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Knee OA in amputees: Biomechanical and technological considerations

The risk of knee osteoarthritis in the intact limb of longtime unilateral amputees is much higher than in non­amputees, and the range of potential contri­buting factors is even more complex. Optimizing prosthetic fit and function, in addition to more conventional OA interventions, can help address gait issues that contri­bute to knee joint degeneration.

By Emily Delzell

Editor Message


Out on a limb: In search of symmetry

Researchers and clinicians who work with unilateral lower limb amputees are increasingly exploring the effects of prosthetic devices on gait asymmetries and joint loading. What’s less well known is that prostheses designed for use above the waist can also have positive effects on gait.

By Jordana Bieze Foster, Editor

Departments


Rocker-bottom footwear: effects on balance, gait

Footwear with rocker soles are best known for helping to redistribute plantar pressures during gait in patients with diabetes, but research suggests they also have clinically relevant effects on balance and gait that can be beneficial for some populations but potentially dangerous for others.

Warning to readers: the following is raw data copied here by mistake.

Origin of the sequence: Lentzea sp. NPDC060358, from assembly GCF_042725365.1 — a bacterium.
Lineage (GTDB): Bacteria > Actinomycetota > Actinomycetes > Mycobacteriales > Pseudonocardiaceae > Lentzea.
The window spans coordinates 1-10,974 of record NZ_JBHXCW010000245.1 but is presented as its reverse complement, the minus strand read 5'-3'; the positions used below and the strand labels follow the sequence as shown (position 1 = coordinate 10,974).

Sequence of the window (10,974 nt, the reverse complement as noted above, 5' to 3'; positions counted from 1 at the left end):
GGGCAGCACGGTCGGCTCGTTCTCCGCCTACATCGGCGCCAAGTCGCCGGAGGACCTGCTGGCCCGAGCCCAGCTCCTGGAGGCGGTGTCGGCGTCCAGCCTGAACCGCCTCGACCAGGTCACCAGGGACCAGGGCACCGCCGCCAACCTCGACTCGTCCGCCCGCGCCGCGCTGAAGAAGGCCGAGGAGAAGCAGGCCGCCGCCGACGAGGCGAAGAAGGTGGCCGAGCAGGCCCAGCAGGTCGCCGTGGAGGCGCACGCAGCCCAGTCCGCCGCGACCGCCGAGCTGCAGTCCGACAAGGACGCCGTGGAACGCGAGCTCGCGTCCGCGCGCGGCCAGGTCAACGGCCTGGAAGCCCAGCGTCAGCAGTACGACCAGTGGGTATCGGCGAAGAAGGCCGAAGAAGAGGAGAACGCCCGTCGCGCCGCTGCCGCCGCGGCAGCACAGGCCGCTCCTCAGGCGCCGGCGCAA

By Greg Gargiulo

Chronic ankle instability and self-reported function

Using patient-reported outcome tools can give lower extremity clinicians insight into the disability experienced by patients with chronic ankle instability. A combination of instruments may be necessary, as different assessments may capture different aspects of the condition.

By Adam B. Rosen PhD, ATC; and Cathleen N. Brown PhD, ATC

Foot posture, orthoses, and patellofemoral pain

Prescription of foot orthoses for runners with patellofemoral pain (PFP) is often based on the premise that individuals with excessive pronation are among those most likely to have a positive response. However, preliminary analyses indicate this may not be the case.

By Thomas Gus Almonroeder, DPT; and John Willson, PT, PhD

Putting prehab to the test highlights inconsistencies

The growing popularity of prehabilitation contrasts with mixed findings in the lower extremity literature: Specifically, the approach seems to be more effective in patients undergoing anterior cruciate ligament (ACL) reconstruction than those undergoing hip or knee replacement.

By Cary Groner